Format

Send to

Choose Destination
Am J Clin Nutr. 1990 Mar;51(3):378-84.

Dietary protein and nitrogen balance in lactating and nonlactating women.

Author information

1
USDA/ARS Children's Nutrition Research Center, Department of Pediatrics, Baylor College of Medicine, Houston, TX.

Abstract

Adaptive responses of body protein metabolism to dietary protein intakes of 1.0 g.kg body wt-1.d-1 were determined by nitrogen balance and urinary 3-methylhistidine excretion in lactating and nonlactating women. Despite higher energy intakes (p less than 0.04), lactating women had lower nitrogen balances compared with nonlactating postpartum and nulliparous women (p less than 0.001). Nitrogen losses in milk did not account entirely for these differences. Nitrogen balance showed linear (p less than 0.04) and quadratic (p less than 0.03) trends over time postpartum among the lactating women. Urinary 3-methylhistidine excretion also was reduced (p less than 0.05) in lactating compared with nonlactating women. These observations suggest that protein intakes of 1.0 g.kg body wt-1.d-1 in lactating women are associated with adaptive responses that promote the conservation of skeletal muscle protein stores and that currently recommended dietary protein allowances may be insufficient to meet the nutritional needs of well-nourished lactating women.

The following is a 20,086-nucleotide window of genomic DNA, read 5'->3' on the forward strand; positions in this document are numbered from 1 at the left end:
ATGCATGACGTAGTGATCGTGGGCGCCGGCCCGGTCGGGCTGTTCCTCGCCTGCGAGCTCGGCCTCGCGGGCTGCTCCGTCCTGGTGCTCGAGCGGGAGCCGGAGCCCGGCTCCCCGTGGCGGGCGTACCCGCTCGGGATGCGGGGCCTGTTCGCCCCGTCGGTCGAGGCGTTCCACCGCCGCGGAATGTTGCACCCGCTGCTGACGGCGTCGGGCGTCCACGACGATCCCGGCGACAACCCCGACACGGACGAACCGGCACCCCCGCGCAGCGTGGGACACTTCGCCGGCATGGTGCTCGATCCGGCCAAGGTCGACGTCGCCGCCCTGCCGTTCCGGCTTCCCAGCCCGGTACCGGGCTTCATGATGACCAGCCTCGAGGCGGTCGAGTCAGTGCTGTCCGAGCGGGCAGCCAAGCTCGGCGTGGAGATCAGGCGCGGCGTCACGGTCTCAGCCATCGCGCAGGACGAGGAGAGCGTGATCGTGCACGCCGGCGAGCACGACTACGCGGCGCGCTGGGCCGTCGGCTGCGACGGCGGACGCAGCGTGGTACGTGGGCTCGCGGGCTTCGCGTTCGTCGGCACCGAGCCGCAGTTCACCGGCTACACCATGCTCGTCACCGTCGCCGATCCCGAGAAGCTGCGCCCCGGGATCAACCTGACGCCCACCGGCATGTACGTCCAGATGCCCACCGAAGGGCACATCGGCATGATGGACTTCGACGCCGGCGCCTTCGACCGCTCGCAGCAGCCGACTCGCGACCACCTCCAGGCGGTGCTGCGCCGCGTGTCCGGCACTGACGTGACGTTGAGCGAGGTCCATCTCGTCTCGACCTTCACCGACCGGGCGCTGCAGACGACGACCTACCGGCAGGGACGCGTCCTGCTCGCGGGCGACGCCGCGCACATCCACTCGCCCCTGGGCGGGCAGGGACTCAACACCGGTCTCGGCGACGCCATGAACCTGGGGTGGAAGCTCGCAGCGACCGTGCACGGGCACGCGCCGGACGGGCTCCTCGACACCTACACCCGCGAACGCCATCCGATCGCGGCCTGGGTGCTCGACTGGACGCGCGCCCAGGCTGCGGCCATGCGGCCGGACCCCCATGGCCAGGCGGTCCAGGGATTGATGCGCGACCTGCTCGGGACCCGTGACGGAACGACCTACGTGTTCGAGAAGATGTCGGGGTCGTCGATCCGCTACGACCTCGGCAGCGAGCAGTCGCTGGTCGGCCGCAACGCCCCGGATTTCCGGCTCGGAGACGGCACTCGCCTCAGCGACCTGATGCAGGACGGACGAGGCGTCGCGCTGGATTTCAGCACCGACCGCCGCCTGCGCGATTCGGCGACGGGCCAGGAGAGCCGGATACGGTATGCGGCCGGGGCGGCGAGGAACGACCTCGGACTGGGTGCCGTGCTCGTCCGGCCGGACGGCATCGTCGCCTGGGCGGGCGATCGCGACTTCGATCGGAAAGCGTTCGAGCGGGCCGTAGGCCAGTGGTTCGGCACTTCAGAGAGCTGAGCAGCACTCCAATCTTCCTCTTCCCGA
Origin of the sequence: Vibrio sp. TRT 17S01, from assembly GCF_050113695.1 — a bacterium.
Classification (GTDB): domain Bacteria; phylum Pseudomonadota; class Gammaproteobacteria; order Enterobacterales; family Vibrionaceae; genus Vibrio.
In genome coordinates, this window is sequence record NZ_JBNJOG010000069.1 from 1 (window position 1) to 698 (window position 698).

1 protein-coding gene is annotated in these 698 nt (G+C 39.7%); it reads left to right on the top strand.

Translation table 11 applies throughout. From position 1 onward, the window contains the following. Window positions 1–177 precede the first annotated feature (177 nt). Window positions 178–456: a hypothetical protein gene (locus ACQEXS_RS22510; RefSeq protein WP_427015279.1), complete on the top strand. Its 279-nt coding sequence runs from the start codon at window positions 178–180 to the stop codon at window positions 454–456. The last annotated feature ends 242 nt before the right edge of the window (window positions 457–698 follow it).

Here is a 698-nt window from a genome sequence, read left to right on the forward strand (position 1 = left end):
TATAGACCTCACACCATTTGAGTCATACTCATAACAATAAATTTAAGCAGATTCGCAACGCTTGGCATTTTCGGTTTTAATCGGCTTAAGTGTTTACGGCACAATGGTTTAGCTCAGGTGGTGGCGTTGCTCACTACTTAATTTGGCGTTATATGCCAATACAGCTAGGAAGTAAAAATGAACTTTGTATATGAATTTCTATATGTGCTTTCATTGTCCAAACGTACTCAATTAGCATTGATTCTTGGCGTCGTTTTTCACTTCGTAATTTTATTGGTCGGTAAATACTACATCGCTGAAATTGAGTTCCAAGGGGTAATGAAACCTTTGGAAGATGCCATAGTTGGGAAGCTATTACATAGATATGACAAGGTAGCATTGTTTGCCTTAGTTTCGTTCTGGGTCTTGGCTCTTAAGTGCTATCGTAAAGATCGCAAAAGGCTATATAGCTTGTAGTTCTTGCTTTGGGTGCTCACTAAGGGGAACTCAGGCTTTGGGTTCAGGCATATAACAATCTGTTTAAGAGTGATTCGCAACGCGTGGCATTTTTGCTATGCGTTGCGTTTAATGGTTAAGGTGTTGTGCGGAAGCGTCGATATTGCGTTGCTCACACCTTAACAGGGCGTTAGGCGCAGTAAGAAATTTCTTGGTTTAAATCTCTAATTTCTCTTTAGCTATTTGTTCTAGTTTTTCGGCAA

PMID:
2309644
DOI:
10.1093/ajcn/51.3.378
[Indexed for MEDLINE]

Supplemental Content

Full text links

Icon for Silverchair Information Systems
Loading ...
Support Center